By Steve Kornacki
DETROIT, Mich. -- The black stretch limousine headed south on State Street in Ann Arbor amid the postgame celebration of Michigan's 2003 win over Ohio State. Wolverines fans holding a block M banner with a rose embroidered on it danced for joy across the street from the outdoor football practice field. And the group became fascinated with just who might be behind the tinted windows of the limo.
One young man in the group remembered seeing that Derek Jeter had been at the 35-21 victory that propelled Michigan to its 16thoutright Big Ten championship and a trip to the Rose Bowl. Might that be Jeter inside the limo stuck in the postgame traffic quagmire? They decided to chant his name in an effort to find out.
"Jeter! Jeter! Jeter!" they shouted in unison.
The window was rolled down and lo and behold, it was "The Captain" of the New York Yankees. He couldn't believe he'd been found and was chuckling heartily along with catcher Jorge Posada, his longtime teammate who was accompanying him.
"What's up, boys?" Jeter asked the fans.
They laughed at their good fortune and shouted, "Go Blue!" That's what was up that day for all Wolverines fans, and there just might not be a bigger one than Jeter.
Eleven years prior, as a baseball star at Kalamazoo Central High, Jeter had signed a National Letter of Intent to play for his beloved Wolverines. I remember sitting in the office of Michigan coach Bill Freehan in the spring of 1992 discussing that point. However, Freehan thought it would be delusional to believe Jeter would ever end up playing for him at Fisher Stadium.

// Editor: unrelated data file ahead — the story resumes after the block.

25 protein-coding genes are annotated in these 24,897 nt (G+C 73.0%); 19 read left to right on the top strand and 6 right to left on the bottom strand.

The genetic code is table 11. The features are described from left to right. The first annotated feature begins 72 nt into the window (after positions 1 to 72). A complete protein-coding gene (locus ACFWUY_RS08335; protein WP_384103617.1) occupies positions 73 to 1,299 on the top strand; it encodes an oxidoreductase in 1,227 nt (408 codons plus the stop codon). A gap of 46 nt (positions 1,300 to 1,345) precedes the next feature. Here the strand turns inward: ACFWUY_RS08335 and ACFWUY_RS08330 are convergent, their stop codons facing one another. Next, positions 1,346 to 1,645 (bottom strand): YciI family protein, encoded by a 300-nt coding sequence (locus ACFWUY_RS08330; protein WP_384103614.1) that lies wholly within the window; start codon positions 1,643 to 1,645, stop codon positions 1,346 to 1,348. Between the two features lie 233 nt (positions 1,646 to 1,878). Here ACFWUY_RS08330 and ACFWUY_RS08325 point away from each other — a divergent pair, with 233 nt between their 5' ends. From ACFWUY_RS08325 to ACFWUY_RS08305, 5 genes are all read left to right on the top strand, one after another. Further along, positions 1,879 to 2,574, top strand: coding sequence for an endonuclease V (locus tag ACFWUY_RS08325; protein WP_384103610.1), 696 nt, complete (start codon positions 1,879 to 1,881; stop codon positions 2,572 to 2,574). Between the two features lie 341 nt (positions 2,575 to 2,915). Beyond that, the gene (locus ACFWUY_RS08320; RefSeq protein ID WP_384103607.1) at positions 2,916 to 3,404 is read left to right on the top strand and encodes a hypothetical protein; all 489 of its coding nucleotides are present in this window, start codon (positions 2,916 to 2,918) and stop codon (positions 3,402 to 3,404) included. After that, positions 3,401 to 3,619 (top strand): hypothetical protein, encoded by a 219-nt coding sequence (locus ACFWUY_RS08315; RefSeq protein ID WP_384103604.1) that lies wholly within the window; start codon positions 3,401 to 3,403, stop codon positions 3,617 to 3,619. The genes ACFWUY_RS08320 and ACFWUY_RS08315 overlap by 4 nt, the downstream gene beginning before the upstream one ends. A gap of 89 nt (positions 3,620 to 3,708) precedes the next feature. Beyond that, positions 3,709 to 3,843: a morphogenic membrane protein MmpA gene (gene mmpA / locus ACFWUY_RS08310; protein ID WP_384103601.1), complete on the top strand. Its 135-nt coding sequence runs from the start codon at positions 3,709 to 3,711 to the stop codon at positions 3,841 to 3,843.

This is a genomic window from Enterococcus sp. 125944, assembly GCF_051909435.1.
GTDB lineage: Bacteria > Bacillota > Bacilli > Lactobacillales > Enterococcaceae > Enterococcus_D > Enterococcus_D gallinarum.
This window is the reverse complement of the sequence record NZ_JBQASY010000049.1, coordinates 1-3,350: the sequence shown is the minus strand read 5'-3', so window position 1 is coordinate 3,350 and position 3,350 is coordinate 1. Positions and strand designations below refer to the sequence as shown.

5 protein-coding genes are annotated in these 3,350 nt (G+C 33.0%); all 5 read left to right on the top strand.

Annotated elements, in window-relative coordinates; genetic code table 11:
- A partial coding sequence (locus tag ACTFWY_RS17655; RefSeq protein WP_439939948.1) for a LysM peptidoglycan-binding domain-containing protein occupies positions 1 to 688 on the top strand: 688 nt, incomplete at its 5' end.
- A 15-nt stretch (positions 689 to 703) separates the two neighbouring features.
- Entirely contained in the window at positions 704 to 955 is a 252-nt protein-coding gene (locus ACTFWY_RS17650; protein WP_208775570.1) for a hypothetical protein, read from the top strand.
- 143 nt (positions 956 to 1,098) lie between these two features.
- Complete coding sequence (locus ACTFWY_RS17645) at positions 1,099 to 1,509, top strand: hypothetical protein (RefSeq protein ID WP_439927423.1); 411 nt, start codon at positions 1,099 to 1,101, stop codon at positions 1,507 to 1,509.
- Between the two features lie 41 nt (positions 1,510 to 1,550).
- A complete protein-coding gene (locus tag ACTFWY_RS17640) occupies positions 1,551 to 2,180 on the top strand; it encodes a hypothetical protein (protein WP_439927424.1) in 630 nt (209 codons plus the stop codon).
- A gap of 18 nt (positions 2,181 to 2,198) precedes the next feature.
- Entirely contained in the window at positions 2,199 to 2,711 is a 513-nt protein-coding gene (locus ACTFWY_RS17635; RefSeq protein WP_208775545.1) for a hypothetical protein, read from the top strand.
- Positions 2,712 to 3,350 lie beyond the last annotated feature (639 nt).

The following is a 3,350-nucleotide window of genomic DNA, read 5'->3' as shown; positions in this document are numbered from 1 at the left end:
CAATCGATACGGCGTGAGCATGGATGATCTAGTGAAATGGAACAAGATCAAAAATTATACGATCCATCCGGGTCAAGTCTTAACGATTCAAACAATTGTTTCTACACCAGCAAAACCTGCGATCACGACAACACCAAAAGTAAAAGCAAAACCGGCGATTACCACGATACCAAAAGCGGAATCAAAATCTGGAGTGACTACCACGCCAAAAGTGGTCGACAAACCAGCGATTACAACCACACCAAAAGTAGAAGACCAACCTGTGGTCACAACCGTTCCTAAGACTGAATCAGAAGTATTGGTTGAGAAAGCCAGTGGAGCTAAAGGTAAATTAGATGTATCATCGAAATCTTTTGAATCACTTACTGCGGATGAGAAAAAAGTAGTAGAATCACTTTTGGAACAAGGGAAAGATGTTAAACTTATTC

Freehan, the former All-Star catcher of the Detroit Tigers and a two-sport star for the Wolverines who also was a football tight end, knew Jeter was one of the most treasured schoolboy players in the country. He would be drafted high, for sure.
"Coach Freehan and me, we had a great relationship," Jeter said before Tuesday night's (Aug. 26) game with the Detroit Tigers at Comerica Park. "He and (assistant coach) Ace Adams. I wanted to come to the University of Michigan and that was a real possibility."
And then the Yankees, Jeter's favorite pro team because of summer time spent in his native New Jersey, made him the No. 6 overall pick in the first round.
"That was the team I always wanted to play for," said Jeter, who had dreamed of being the Yankee shortstop as a young boy. "... I think I made the right decision."
Still, signing with the Yankees wasn't the slam-dunk Freehan believed it would be.
Jeter had a strong desire to play for Michigan and Freehan, and Jeter did not believe a large enough offer to convince him to go pro would be produced.
Agent Steve Caruso, whom Jeter and his parents stuck with after selecting despite overtures from high-profile agent Scott Boras, faxed a first offer of $550,000 to the Yankees, according to Ian O'Connor in his book, "The Captain: The Journey of Derek Jeter."
"I was a big University of Michigan fan and I still am today."
-- Derek Jeter